Don't you just hate spoilers? I do, too. That's why I always try to include warnings. However, I sometimes ramble a bit too much here or there and maybe a few (or many) key plot points slip without me giving proper notice. So I'd like to include a blanket spoiler warning for the weary internet travelers of the world: Here There Be Spoilers. You've been warned.

Thursday, September 17, 2015

Ghost in the Shell: Stand Alone Complex (Kōkaku Kidōtai Stand Alone Complex)

Let's say that you just watched the original theatrical film (reviewed here) for the first time. You undoubtedly are intrigued by the Ghost in the Shell universe and want to experience more. So what do you do? Well, there's always the manga... if you can find it at a reasonable price and in the unedited version. But, more often than not, you'll probably go the anime route. If that's so then you'll be in luck. Again, this is assuming you can find an edition at a reasonable price that isn't bootlegged.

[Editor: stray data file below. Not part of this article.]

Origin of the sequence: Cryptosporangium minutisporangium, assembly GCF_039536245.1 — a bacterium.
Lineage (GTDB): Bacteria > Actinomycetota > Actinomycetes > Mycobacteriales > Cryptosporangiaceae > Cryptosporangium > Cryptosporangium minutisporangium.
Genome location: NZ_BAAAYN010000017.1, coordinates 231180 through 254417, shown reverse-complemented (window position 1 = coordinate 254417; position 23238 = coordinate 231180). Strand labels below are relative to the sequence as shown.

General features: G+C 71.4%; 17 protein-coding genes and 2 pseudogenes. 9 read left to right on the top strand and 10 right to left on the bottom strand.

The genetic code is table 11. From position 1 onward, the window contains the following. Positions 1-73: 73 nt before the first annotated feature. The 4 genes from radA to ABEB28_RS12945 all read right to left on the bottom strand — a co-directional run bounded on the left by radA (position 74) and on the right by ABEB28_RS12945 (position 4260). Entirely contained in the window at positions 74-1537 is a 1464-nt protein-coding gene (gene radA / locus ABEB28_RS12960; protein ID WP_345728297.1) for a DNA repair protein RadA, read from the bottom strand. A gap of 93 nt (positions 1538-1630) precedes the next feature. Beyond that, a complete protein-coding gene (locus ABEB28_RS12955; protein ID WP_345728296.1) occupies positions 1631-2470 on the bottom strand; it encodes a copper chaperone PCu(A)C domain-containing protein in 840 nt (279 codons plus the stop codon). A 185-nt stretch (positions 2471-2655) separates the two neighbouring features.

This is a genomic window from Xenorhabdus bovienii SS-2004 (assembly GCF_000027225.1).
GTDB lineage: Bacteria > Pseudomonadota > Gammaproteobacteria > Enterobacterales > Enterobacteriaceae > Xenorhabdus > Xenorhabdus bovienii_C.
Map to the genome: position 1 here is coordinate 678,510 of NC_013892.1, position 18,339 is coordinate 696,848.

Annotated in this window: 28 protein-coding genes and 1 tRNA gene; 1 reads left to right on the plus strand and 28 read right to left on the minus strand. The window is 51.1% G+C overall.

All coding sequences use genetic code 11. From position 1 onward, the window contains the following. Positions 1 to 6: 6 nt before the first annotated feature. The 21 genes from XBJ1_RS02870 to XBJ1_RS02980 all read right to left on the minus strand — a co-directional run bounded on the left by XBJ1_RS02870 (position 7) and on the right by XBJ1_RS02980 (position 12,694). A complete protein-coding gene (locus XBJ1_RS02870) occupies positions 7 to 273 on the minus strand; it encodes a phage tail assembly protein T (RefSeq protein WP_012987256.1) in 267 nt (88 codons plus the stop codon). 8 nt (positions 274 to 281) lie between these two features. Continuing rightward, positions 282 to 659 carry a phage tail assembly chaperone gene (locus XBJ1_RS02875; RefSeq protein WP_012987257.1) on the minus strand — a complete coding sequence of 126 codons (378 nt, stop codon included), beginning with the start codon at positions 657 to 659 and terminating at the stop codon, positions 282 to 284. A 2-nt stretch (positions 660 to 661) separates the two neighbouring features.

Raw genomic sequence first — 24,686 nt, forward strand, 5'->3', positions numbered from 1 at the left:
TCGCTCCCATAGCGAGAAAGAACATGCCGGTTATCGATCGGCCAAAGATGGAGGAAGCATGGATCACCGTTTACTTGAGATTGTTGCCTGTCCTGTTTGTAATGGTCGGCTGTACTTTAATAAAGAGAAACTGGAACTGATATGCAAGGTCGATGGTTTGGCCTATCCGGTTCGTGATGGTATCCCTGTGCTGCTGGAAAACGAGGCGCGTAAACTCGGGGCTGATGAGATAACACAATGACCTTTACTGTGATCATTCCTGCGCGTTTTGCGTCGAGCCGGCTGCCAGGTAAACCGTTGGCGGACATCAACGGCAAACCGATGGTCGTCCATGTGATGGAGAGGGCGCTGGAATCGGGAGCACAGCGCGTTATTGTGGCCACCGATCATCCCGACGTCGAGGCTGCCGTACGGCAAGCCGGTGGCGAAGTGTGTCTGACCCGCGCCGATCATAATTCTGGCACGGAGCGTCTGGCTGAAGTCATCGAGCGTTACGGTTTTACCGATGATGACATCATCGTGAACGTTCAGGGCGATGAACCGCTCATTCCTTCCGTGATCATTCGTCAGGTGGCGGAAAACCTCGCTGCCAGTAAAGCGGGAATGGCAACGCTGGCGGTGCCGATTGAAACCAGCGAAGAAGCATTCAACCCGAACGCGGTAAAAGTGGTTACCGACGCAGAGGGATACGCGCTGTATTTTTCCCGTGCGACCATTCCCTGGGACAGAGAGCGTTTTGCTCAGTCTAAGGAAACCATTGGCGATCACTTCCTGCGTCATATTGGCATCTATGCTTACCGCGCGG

Ghost in the Shell: Stand Alone Complex is the animated series that debuted in Japan in 2002. However, it'd be a bit of a misnomer to say this series either expands on the original movie or acts as a sequel to it. This series is a separate entity compared to the movie. If you want a sequel to the movie then you'll need to look for Ghost in the Shell 2: Innocence (not to be confused with the re-released version of the original motion picture known as Ghost in the Shell 2.0).

This series introduces us to the characters we know from the film, but this time the world is slightly different. There's no sign of the Puppet Master and the conclusion of the film has no impact on this series. Again, treat them as different creatures.